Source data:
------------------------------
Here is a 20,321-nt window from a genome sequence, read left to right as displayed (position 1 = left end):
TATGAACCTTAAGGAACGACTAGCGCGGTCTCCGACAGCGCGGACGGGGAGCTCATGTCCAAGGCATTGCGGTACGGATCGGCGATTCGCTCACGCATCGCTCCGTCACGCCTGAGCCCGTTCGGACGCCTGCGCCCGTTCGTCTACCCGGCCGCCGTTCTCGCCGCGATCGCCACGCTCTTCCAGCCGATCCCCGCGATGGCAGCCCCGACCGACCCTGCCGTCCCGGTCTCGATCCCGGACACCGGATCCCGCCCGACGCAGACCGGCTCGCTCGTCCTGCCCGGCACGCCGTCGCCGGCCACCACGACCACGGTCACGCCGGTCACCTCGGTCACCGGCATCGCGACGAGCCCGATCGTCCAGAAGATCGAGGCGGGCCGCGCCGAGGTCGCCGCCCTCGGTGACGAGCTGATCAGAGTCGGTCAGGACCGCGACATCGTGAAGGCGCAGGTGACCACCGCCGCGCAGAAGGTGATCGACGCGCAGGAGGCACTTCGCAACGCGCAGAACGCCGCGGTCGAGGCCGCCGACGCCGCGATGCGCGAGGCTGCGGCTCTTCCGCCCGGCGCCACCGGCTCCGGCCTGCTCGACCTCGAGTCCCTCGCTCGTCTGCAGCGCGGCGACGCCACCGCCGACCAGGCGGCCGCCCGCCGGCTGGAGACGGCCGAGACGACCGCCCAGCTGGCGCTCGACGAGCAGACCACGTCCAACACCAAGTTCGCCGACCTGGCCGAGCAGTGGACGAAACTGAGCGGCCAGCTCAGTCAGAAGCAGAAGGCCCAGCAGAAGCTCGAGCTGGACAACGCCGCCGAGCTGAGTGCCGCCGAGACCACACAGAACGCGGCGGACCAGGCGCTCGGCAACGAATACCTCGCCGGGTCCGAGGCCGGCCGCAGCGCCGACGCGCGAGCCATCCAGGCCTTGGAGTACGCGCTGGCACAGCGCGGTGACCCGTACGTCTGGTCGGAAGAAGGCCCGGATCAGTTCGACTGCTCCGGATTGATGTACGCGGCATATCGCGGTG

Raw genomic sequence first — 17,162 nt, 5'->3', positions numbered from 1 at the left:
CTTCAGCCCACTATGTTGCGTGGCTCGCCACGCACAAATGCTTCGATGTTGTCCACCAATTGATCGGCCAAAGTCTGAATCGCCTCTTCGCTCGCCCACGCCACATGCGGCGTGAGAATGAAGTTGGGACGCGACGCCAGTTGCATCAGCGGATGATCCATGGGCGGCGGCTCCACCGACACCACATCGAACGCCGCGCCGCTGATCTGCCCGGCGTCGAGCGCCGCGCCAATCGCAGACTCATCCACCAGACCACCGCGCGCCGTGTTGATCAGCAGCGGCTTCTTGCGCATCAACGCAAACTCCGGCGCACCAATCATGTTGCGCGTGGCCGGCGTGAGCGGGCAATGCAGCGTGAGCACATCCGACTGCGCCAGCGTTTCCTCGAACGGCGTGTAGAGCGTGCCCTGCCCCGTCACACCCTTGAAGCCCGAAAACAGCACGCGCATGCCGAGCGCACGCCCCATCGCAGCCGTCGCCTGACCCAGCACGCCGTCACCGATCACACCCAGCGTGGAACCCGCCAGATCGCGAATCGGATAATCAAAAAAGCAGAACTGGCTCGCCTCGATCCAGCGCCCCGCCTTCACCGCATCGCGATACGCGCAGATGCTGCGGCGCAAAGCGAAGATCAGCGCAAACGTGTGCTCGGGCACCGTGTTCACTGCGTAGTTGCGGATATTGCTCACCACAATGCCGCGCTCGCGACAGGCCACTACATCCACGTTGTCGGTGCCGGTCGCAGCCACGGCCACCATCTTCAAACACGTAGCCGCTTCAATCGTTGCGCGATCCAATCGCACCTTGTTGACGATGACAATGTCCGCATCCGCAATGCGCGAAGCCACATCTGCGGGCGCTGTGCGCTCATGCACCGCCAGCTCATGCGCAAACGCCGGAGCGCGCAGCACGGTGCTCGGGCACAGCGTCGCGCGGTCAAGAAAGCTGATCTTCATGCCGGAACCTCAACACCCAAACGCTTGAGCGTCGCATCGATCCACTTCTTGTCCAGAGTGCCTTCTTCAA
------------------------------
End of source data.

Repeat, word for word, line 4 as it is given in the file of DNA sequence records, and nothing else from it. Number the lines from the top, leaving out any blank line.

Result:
CTTCAGCCCACTATGTTGCGTGGCTCGCCACGCACAAATGCTTCGATGTTGTCCACCAATTGATCGGCCAAAGTCTGAATCGCCTCTTCGCTCGCCCACGCCACATGCGGCGTGAGAATGAAGTTGGGACGCGACGCCAGTTGCATCAGCGGATGATCCATGGGCGGCGGCTCCACCGACACCACATCGAACGCCGCGCCGCTGATCTGCCCGGCGTCGAGCGCCGCGCCAATCGCAGACTCATCCACCAGACCACCGCGCGCCGTGTTGATCAGCAGCGGCTTCTTGCGCATCAACGCAAACTCCGGCGCACCAATCATGTTGCGCGTGGCCGGCGTGAGCGGGCAATGCAGCGTGAGCACATCCGACTGCGCCAGCGTTTCCTCGAACGGCGTGTAGAGCGTGCCCTGCCCCGTCACACCCTTGAAGCCCGAAAACAGCACGCGCATGCCGAGCGCACGCCCCATCGCAGCCGTCGCCTGACCCAGCACGCCGTCACCGATCACACCCAGCGTGGAACCCGCCAGATCGCGAATCGGATAATCAAAAAAGCAGAACTGGCTCGCCTCGATCCAGCGCCCCGCCTTCACCGCATCGCGATACGCGCAGATGCTGCGGCGCAAAGCGAAGATCAGCGCAAACGTGTGCTCGGGCACCGTGTTCACTGCGTAGTTGCGGATATTGCTCACCACAATGCCGCGCTCGCGACAGGCCACTACATCCACGTTGTCGGTGCCGGTCGCAGCCACGGCCACCATCTTCAAACACGTAGCCGCTTCAATCGTTGCGCGATCCAATCGCACCTTGTTGACGATGACAATGTCCGCATCCGCAATGCGCGAAGCCACATCTGCGGGCGCTGTGCGCTCATGCACCGCCAGCTCATGCGCAAACGCCGGAGCGCGCAGCACGGTGCTCGGGCACAGCGTCGCGCGGTCAAGAAAGCTGATCTTCATGCCGGAACCTCAACACCCAAACGCTTGAGCGTCGCATCGATCCACTTCTTGTCCAGAGTGCCTTCTTCAA